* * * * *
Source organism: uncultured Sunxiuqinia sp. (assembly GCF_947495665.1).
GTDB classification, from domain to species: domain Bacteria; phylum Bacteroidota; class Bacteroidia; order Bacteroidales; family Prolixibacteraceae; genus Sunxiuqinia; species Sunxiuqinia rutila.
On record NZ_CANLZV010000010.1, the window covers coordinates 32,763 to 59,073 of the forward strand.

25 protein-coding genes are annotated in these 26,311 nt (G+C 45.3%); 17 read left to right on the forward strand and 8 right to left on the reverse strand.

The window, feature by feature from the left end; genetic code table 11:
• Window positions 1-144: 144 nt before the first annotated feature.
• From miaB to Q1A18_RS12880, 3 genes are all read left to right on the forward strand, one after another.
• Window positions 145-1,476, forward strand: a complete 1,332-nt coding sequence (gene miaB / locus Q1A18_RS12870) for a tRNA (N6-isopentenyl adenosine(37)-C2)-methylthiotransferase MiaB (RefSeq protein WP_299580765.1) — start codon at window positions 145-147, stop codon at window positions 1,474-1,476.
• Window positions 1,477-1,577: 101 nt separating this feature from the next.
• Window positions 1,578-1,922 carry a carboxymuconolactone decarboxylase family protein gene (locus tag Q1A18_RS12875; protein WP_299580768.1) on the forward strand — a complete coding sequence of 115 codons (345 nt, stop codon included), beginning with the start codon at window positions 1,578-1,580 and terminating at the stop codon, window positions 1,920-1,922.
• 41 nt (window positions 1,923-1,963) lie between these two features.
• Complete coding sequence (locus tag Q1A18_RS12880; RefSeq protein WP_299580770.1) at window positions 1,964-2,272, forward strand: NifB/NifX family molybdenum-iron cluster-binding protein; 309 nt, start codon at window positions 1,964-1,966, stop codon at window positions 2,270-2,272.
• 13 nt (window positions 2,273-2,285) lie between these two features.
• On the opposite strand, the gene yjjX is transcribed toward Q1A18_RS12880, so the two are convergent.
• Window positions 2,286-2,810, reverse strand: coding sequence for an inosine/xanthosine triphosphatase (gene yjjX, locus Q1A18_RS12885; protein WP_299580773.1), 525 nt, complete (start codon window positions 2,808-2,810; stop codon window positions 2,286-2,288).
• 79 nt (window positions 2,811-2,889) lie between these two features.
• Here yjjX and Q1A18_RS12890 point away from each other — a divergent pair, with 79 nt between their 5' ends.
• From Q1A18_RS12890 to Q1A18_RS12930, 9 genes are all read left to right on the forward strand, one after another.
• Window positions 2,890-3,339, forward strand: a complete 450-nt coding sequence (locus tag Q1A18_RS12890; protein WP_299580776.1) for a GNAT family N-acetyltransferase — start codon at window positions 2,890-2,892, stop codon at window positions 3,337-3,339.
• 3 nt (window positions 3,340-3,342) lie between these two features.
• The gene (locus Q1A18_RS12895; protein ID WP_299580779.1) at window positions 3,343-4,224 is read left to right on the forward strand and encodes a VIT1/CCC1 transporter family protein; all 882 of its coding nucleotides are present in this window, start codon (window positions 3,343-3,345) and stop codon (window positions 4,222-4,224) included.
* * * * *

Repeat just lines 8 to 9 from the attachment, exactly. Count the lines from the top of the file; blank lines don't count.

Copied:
• Window positions 145-1,476, forward strand: a complete 1,332-nt coding sequence (gene miaB / locus Q1A18_RS12870) for a tRNA (N6-isopentenyl adenosine(37)-C2)-methylthiotransferase MiaB (RefSeq protein WP_299580765.1) — start codon at window positions 145-147, stop codon at window positions 1,474-1,476.
• Window positions 1,477-1,577: 101 nt separating this feature from the next.